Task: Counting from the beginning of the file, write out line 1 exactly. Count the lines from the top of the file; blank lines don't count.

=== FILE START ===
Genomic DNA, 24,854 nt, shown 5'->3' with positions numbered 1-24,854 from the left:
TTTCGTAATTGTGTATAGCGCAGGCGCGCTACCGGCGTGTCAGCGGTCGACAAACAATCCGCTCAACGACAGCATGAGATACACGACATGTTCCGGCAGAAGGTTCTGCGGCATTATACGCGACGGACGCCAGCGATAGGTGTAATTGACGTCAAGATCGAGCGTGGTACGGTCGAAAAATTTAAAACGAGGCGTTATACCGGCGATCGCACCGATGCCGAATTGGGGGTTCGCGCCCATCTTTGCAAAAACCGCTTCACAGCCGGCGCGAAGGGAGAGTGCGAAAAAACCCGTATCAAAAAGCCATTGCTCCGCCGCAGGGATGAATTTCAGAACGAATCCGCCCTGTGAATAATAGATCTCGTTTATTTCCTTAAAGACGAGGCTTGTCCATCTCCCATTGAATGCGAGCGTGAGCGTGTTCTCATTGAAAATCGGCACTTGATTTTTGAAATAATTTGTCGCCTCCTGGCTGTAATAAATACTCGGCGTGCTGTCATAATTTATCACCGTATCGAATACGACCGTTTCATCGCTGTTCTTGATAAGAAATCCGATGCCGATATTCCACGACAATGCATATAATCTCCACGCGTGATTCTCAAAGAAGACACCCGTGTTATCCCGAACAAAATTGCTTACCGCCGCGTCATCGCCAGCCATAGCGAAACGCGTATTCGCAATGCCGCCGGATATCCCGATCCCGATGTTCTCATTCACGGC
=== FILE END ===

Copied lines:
Genomic DNA, 24,854 nt, shown 5'->3' with positions numbered 1-24,854 from the left: